BANGKOK, Oct 24 — The Thai government has showed its firm intention to end political tensions amid a growing tide of student-led anti-government demonstrations calling for political change since mid-July.
Government spokesperson Anucha Burapachaisri said the government has revoked the Serious Emergency Situation in Bangkok on Oct 22 which reflects its firm intention to open dialogue with all relevant political groups.
“The government has heard the concerns of the protesters and it is time to come together and find ways to move forward.
“We hope that the protesters will be ready to participate in the consultation, which is a democratic means in finding common grounds between opposing ideas,” he said in a statement here today.
On Oct 15, Prime Minister Prayuth Chan o-cha declared Serious Emergency Situation in Bangkok in a bid to end three months of student-led street protests. The emergency measures including banning public gathering of five people or more, and publication of news and other online messages that could affect national security.
However, the declaration prompted daily demonstrations by thousands of anti-government protesters in Bangkok and spread to other cities repeating their demands for political change, including for the prime minister to step down, the dissolution of Parliament, rewriting of the Constitution, and to bring reform to the monarchy.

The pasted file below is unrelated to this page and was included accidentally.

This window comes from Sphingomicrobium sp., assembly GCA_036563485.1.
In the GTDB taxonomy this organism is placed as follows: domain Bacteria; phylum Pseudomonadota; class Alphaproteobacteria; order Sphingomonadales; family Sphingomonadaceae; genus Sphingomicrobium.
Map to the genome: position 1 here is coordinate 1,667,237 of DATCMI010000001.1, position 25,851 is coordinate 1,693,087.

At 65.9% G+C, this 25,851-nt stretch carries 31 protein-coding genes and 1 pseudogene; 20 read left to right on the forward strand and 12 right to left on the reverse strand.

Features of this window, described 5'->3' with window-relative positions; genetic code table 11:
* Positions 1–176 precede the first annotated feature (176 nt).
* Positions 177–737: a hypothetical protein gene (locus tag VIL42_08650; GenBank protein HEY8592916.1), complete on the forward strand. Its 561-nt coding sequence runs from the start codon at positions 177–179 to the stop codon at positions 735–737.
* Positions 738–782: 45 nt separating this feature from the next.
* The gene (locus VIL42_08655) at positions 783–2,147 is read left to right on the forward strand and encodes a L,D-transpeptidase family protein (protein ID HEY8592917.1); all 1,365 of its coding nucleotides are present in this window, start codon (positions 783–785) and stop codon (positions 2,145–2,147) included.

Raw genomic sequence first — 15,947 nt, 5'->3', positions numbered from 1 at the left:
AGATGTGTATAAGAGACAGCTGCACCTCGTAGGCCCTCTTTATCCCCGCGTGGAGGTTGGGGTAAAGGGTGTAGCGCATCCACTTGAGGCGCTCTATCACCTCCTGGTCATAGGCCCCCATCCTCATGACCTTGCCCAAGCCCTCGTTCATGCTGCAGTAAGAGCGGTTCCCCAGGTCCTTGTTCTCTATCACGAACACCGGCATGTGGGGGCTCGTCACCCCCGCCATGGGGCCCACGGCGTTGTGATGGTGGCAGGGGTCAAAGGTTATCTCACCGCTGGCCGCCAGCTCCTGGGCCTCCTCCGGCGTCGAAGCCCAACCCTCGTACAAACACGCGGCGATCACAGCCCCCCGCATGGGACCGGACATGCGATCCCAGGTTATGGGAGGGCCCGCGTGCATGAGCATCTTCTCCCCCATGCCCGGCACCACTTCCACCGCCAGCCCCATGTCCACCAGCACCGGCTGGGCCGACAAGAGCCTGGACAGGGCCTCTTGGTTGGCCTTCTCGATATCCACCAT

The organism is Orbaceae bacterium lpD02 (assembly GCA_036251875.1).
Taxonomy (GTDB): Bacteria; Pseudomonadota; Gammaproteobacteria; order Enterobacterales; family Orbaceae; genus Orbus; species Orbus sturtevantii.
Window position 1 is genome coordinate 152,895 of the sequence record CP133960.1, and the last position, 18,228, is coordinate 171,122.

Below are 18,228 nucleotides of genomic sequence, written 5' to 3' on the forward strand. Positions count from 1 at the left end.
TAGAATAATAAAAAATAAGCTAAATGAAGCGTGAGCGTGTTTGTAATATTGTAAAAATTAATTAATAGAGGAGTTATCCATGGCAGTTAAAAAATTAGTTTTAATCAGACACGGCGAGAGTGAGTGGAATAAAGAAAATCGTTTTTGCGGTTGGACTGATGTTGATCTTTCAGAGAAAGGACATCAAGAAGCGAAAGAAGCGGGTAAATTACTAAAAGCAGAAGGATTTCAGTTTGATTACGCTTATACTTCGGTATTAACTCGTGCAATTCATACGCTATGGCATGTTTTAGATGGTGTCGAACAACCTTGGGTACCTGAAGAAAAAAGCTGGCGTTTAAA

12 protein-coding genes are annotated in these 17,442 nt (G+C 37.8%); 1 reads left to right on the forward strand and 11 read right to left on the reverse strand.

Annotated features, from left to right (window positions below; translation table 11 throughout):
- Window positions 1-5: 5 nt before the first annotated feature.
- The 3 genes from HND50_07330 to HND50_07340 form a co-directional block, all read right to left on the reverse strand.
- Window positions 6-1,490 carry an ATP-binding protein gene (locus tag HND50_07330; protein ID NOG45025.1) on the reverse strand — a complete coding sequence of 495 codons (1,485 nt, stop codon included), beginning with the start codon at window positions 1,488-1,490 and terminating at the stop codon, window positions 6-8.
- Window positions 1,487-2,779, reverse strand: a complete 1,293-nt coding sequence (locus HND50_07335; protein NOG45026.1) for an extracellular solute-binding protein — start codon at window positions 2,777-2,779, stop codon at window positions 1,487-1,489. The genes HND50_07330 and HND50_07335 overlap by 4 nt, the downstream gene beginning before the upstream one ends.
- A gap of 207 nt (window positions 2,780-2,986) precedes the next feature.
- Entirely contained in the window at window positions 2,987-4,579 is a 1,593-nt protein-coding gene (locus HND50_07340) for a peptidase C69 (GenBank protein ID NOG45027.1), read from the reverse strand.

On Thursday, the government made the first move to de-escalate the situation by lifting the Serious Emergency Situation in Bangkok
Anucha said the ongoing political situation comprises many opposing views among different groups and all parties should rather take this as an opportunity for Thais to consult each other on what is best for the nation.
“Since the issues at stake involve and affect all Thai people, a solution through parliamentary process is appropriate, because elected member of parliament in the Parliament represent all sectors of the society,” he said.
A special parliamentary session to discuss the on-going anti-government protests will be held on Oct 26 and 27.
Anucha said the amendment of the constitution, as demanded by the protesters, will be among the issues on the agenda to be discussed.
“This is a challenging time for Thailand. It is recommended that all stakeholders take a step back to have a wider perspective and to jointly reach a solution that takes the views of all sides into consideration.
“If all parties are committed to exercise full restraint and flexibility, the circumstances would be more conducive to de-escalating the current tense political conflict and reaching an outcome that is acceptable to all stakeholders,” he said.
Thai protesters have given Prayuth until today’s 10 pm (local time) to quit. They said they would return in large numbers if Prayuth failed to meet their three-day deadline to resign.
To date, police have arrested at least 78 people including student leaders and activists.
A crowd has gathered outside Bangkok Remand Prison in Bangkok since last night, calling the authorities to free protest leaders and protesters.